LEVEL OF QUALIFICATION AND FIELD OF CURRENT STUDY, 1999

Age group (years)

15-34
35-64
%
%

Level of qualification(a)
    Higher degree
6.4
15.9
    Postgraduate diploma
4.1
10.2
    Bachelor degree
48.7
23.1
    Undergraduate diploma
11.1
15.6
    Associate diploma
5.3
9.6
    Skilled vocational
13.1
3.4
    Basic vocational
11.3
22.2
    Total post school qualifications
100.0
100.0
Field of study(a)
    Business and administration
24.9
27.6
    Health
10.1
10.9
    Education
5.6
7.7
    Society and culture
21.3
29.5
    Natural and physical sciences
12.9
11.9
    Engineering
12.8
5.5
    Architecture and building
4.9
*1.6
    Agriculture and related fields
2.4
2.4
    Total post-school qualifications(b)
100.0
100.0

(a) As categorised within the ABS Classification of Qualifications , 1993.
(b) Includes miscellaneous fields and field not stated or uncodable.

Source: Unpublished data, 1999 Transition from Education to Work Survey.


Qualifications and field of study

Older students are less likely to study for a recognised qualification than younger students, and more likely to undertake a short certificate course of less than one semester, or selected units of an award course (without the intention of gaining a formal qualification). In 1999, 76% of students aged 35-64 years were studying for a recognised qualification, compared to 94% of students aged 15-34 years. Among older students, men were more likely to be studying for a recognised qualification than women (82% compared to 73%).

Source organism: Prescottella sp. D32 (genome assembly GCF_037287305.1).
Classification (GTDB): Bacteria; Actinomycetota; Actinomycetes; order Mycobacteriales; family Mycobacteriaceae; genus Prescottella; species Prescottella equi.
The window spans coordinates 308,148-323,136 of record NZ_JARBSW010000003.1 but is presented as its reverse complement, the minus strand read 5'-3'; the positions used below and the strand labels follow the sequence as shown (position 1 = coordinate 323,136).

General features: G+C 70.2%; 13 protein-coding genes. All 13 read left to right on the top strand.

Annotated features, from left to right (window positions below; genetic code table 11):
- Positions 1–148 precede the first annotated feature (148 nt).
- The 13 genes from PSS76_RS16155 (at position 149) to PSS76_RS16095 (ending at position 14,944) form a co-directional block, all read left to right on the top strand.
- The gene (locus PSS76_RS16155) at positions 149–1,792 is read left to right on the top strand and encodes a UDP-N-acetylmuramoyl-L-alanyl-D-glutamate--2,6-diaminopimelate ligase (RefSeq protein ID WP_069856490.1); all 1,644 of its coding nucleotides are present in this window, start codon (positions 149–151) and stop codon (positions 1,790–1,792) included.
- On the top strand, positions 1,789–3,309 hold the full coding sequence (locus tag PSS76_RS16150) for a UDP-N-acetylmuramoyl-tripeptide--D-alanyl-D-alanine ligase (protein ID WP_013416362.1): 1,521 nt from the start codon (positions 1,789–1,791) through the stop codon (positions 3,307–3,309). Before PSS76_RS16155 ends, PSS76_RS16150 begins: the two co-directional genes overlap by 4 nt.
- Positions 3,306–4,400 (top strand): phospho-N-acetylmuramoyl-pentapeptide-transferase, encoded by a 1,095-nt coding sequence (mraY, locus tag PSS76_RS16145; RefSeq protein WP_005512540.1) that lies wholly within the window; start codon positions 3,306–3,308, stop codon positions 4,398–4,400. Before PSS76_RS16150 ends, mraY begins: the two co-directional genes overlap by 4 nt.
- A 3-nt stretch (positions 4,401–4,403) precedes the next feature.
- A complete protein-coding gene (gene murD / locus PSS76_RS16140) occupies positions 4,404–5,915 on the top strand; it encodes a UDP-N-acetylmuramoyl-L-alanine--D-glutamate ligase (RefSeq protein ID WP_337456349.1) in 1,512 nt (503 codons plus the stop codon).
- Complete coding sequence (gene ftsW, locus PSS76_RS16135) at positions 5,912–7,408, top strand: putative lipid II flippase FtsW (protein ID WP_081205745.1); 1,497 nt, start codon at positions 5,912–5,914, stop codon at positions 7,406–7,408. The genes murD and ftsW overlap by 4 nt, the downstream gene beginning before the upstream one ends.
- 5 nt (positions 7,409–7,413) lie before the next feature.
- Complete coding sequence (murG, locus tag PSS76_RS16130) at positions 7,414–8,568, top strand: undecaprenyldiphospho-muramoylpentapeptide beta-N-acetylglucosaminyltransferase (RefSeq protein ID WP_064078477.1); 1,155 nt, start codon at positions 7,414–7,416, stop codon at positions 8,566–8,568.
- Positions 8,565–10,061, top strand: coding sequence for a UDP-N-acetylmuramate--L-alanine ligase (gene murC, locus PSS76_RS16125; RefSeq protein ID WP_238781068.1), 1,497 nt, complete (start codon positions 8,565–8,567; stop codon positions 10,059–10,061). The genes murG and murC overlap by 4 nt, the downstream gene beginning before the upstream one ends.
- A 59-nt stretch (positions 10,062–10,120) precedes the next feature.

Of those students who were studying for a recognised post school qualification in 1999, older students were more likely than younger students to be studying for a postgraduate qualification, an undergraduate or associate diploma, or a basic vocational qualification, but less likely to be studying for a bachelor degree or a skilled vocational qualification.

The most popular broad fields of study among older students in 1999 were: society and culture (undertaken by 30% of older students); and business and administration (28%). Older students were more likely than younger students to be studying for a qualification in the fields of society and culture, business and administration, education, and health but less likely to be studying for a qualification in engineering, architecture and building, or the natural and physical sciences.

Participation in training